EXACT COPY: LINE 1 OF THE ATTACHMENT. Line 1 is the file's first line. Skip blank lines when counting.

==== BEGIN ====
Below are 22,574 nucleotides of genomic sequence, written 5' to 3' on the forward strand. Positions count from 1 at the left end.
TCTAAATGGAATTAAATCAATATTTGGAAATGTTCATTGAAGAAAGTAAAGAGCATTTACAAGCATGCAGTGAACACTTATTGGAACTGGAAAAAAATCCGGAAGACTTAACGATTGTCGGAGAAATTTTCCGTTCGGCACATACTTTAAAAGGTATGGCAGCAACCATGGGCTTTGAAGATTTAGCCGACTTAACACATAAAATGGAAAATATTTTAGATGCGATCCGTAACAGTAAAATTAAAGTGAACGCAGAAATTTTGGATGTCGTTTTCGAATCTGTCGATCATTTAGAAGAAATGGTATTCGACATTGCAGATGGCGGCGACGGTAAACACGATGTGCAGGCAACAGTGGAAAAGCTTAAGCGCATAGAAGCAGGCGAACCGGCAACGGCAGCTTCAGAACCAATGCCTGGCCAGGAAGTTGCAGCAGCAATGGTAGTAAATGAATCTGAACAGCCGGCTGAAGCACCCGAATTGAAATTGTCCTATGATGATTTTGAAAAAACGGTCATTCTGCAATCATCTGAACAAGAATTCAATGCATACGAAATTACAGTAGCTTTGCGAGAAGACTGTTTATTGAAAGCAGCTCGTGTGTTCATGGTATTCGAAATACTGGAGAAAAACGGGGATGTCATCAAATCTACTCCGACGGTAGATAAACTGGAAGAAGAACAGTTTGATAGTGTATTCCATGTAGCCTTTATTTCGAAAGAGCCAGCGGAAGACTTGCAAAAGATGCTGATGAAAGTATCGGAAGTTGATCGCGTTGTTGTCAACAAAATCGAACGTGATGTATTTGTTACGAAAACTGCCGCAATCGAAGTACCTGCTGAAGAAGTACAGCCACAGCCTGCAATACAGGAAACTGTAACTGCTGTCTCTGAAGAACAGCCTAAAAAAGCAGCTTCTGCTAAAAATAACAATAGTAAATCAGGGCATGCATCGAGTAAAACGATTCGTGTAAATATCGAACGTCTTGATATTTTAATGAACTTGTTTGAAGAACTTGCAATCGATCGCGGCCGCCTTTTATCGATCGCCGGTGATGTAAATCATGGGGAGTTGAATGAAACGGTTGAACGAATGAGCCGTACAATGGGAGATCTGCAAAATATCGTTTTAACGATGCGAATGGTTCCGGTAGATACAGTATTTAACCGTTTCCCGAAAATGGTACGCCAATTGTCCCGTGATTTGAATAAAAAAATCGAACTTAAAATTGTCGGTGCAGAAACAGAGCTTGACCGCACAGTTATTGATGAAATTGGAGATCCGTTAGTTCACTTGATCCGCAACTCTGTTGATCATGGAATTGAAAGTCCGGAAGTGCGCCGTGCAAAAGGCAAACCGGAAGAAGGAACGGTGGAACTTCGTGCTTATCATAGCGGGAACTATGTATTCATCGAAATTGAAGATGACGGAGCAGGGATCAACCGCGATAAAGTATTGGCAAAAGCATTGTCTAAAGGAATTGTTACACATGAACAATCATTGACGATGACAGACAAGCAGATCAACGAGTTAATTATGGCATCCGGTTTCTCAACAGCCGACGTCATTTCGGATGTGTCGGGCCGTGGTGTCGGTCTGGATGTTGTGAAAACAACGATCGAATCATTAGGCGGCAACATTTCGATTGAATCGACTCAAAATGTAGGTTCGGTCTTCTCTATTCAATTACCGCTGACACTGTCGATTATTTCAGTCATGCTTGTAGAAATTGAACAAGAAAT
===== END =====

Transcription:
Below are 22,574 nucleotides of genomic sequence, written 5' to 3' on the forward strand. Positions count from 1 at the left end.